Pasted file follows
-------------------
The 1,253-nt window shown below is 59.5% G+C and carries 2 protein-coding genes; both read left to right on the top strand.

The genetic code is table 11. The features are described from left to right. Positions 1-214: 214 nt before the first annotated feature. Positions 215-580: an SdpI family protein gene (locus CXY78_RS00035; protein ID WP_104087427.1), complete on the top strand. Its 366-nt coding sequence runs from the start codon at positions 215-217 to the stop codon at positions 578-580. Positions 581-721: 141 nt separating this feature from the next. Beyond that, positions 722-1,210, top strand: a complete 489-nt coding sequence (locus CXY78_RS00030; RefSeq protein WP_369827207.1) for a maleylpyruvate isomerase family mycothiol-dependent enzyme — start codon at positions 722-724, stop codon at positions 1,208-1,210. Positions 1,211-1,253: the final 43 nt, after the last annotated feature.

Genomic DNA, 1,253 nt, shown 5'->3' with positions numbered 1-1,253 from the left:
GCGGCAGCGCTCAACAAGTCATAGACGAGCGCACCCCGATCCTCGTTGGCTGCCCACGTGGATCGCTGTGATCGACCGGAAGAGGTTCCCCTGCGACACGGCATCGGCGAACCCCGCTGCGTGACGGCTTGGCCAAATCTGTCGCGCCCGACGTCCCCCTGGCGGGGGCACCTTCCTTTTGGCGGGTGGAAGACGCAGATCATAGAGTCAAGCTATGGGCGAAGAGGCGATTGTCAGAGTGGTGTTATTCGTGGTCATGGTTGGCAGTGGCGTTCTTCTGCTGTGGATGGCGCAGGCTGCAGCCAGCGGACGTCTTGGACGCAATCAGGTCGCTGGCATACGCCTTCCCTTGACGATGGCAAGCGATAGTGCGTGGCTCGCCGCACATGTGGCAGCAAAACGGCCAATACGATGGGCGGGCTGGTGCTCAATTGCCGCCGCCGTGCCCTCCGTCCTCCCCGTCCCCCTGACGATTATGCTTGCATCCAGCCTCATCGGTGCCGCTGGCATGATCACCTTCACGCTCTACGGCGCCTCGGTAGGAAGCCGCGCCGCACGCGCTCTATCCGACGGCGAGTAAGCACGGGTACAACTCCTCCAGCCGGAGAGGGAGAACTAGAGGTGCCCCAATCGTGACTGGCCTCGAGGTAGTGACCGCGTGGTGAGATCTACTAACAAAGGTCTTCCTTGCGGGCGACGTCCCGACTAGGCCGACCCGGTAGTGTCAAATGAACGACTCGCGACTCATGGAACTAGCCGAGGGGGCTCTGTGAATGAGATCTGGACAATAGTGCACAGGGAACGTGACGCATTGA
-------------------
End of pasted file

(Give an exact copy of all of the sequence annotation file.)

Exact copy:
The 1,253-nt window shown below is 59.5% G+C and carries 2 protein-coding genes; both read left to right on the top strand.

The genetic code is table 11. The features are described from left to right. Positions 1-214: 214 nt before the first annotated feature. Positions 215-580: an SdpI family protein gene (locus CXY78_RS00035; protein ID WP_104087427.1), complete on the top strand. Its 366-nt coding sequence runs from the start codon at positions 215-217 to the stop codon at positions 578-580. Positions 581-721: 141 nt separating this feature from the next. Beyond that, positions 722-1,210, top strand: a complete 489-nt coding sequence (locus CXY78_RS00030; RefSeq protein WP_369827207.1) for a maleylpyruvate isomerase family mycothiol-dependent enzyme — start codon at positions 722-724, stop codon at positions 1,208-1,210. Positions 1,211-1,253: the final 43 nt, after the last annotated feature.

Genomic DNA, 1,253 nt, shown 5'->3' with positions numbered 1-1,253 from the left:
GCGGCAGCGCTCAACAAGTCATAGACGAGCGCACCCCGATCCTCGTTGGCTGCCCACGTGGATCGCTGTGATCGACCGGAAGAGGTTCCCCTGCGACACGGCATCGGCGAACCCCGCTGCGTGACGGCTTGGCCAAATCTGTCGCGCCCGACGTCCCCCTGGCGGGGGCACCTTCCTTTTGGCGGGTGGAAGACGCAGATCATAGAGTCAAGCTATGGGCGAAGAGGCGATTGTCAGAGTGGTGTTATTCGTGGTCATGGTTGGCAGTGGCGTTCTTCTGCTGTGGATGGCGCAGGCTGCAGCCAGCGGACGTCTTGGACGCAATCAGGTCGCTGGCATACGCCTTCCCTTGACGATGGCAAGCGATAGTGCGTGGCTCGCCGCACATGTGGCAGCAAAACGGCCAATACGATGGGCGGGCTGGTGCTCAATTGCCGCCGCCGTGCCCTCCGTCCTCCCCGTCCCCCTGACGATTATGCTTGCATCCAGCCTCATCGGTGCCGCTGGCATGATCACCTTCACGCTCTACGGCGCCTCGGTAGGAAGCCGCGCCGCACGCGCTCTATCCGACGGCGAGTAAGCACGGGTACAACTCCTCCAGCCGGAGAGGGAGAACTAGAGGTGCCCCAATCGTGACTGGCCTCGAGGTAGTGACCGCGTGGTGAGATCTACTAACAAAGGTCTTCCTTGCGGGCGACGTCCCGACTAGGCCGACCCGGTAGTGTCAAATGAACGACTCGCGACTCATGGAACTAGCCGAGGGGGCTCTGTGAATGAGATCTGGACAATAGTGCACAGGGAACGTGACGCATTGA